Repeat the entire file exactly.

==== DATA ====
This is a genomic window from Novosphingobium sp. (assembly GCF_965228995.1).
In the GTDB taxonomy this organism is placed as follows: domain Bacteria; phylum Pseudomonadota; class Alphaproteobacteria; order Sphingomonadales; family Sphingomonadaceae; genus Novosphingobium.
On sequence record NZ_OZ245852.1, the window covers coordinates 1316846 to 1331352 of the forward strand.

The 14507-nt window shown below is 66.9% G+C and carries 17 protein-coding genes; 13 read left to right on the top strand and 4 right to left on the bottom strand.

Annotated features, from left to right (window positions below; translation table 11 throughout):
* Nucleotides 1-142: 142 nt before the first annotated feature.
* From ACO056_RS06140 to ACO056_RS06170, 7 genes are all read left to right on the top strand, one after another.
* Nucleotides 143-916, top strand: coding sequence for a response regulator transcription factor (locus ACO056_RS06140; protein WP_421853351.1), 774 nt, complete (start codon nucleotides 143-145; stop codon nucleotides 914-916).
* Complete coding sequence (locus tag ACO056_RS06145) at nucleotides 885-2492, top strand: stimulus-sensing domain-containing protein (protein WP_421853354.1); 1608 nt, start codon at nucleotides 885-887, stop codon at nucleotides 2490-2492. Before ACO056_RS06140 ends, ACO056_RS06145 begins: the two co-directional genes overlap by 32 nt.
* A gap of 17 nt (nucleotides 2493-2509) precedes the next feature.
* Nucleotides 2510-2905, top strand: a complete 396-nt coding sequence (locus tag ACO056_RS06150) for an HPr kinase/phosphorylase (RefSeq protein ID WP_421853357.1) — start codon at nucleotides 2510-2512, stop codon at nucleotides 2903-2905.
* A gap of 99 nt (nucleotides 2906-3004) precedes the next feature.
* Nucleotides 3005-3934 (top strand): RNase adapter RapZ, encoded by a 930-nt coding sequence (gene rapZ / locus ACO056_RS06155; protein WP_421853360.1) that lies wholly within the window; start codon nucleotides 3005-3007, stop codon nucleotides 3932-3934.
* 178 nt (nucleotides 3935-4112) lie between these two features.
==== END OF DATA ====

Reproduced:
This is a genomic window from Novosphingobium sp. (assembly GCF_965228995.1).
In the GTDB taxonomy this organism is placed as follows: domain Bacteria; phylum Pseudomonadota; class Alphaproteobacteria; order Sphingomonadales; family Sphingomonadaceae; genus Novosphingobium.
On sequence record NZ_OZ245852.1, the window covers coordinates 1316846 to 1331352 of the forward strand.

The 14507-nt window shown below is 66.9% G+C and carries 17 protein-coding genes; 13 read left to right on the top strand and 4 right to left on the bottom strand.

Annotated features, from left to right (window positions below; translation table 11 throughout):
* Nucleotides 1-142: 142 nt before the first annotated feature.
* From ACO056_RS06140 to ACO056_RS06170, 7 genes are all read left to right on the top strand, one after another.
* Nucleotides 143-916, top strand: coding sequence for a response regulator transcription factor (locus ACO056_RS06140; protein WP_421853351.1), 774 nt, complete (start codon nucleotides 143-145; stop codon nucleotides 914-916).
* Complete coding sequence (locus tag ACO056_RS06145) at nucleotides 885-2492, top strand: stimulus-sensing domain-containing protein (protein WP_421853354.1); 1608 nt, start codon at nucleotides 885-887, stop codon at nucleotides 2490-2492. Before ACO056_RS06140 ends, ACO056_RS06145 begins: the two co-directional genes overlap by 32 nt.
* A gap of 17 nt (nucleotides 2493-2509) precedes the next feature.
* Nucleotides 2510-2905, top strand: a complete 396-nt coding sequence (locus tag ACO056_RS06150) for an HPr kinase/phosphorylase (RefSeq protein ID WP_421853357.1) — start codon at nucleotides 2510-2512, stop codon at nucleotides 2903-2905.
* A gap of 99 nt (nucleotides 2906-3004) precedes the next feature.
* Nucleotides 3005-3934 (top strand): RNase adapter RapZ, encoded by a 930-nt coding sequence (gene rapZ / locus ACO056_RS06155; protein WP_421853360.1) that lies wholly within the window; start codon nucleotides 3005-3007, stop codon nucleotides 3932-3934.
* 178 nt (nucleotides 3935-4112) lie between these two features.